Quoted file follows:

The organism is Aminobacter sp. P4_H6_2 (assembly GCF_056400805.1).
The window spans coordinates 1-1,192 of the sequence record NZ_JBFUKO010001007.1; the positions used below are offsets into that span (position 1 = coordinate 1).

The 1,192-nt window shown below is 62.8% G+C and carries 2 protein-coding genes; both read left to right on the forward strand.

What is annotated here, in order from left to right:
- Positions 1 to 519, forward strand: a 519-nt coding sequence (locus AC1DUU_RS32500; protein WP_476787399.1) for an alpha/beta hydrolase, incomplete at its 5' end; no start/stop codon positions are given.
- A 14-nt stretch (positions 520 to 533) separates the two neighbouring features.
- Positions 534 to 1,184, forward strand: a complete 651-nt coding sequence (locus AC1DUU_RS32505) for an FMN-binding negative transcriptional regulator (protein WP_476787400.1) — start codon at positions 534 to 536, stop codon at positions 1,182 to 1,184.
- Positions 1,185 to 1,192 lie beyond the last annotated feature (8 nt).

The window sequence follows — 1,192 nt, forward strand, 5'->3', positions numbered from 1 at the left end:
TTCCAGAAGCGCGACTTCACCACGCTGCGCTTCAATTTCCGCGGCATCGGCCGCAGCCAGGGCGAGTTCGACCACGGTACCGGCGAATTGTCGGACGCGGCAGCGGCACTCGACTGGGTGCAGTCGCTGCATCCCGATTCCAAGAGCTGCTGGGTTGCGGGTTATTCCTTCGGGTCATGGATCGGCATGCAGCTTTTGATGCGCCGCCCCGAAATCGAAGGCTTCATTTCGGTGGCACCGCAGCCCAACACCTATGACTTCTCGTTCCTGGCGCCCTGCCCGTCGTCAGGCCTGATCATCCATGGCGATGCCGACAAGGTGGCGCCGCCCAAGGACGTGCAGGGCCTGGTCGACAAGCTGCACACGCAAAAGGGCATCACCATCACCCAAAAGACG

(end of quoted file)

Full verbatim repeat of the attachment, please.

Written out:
The organism is Aminobacter sp. P4_H6_2 (assembly GCF_056400805.1).
The window spans coordinates 1-1,192 of the sequence record NZ_JBFUKO010001007.1; the positions used below are offsets into that span (position 1 = coordinate 1).

The 1,192-nt window shown below is 62.8% G+C and carries 2 protein-coding genes; both read left to right on the forward strand.

What is annotated here, in order from left to right:
- Positions 1 to 519, forward strand: a 519-nt coding sequence (locus AC1DUU_RS32500; protein WP_476787399.1) for an alpha/beta hydrolase, incomplete at its 5' end; no start/stop codon positions are given.
- A 14-nt stretch (positions 520 to 533) separates the two neighbouring features.
- Positions 534 to 1,184, forward strand: a complete 651-nt coding sequence (locus AC1DUU_RS32505) for an FMN-binding negative transcriptional regulator (protein WP_476787400.1) — start codon at positions 534 to 536, stop codon at positions 1,182 to 1,184.
- Positions 1,185 to 1,192 lie beyond the last annotated feature (8 nt).

The window sequence follows — 1,192 nt, forward strand, 5'->3', positions numbered from 1 at the left end:
TTCCAGAAGCGCGACTTCACCACGCTGCGCTTCAATTTCCGCGGCATCGGCCGCAGCCAGGGCGAGTTCGACCACGGTACCGGCGAATTGTCGGACGCGGCAGCGGCACTCGACTGGGTGCAGTCGCTGCATCCCGATTCCAAGAGCTGCTGGGTTGCGGGTTATTCCTTCGGGTCATGGATCGGCATGCAGCTTTTGATGCGCCGCCCCGAAATCGAAGGCTTCATTTCGGTGGCACCGCAGCCCAACACCTATGACTTCTCGTTCCTGGCGCCCTGCCCGTCGTCAGGCCTGATCATCCATGGCGATGCCGACAAGGTGGCGCCGCCCAAGGACGTGCAGGGCCTGGTCGACAAGCTGCACACGCAAAAGGGCATCACCATCACCCAAAAGACG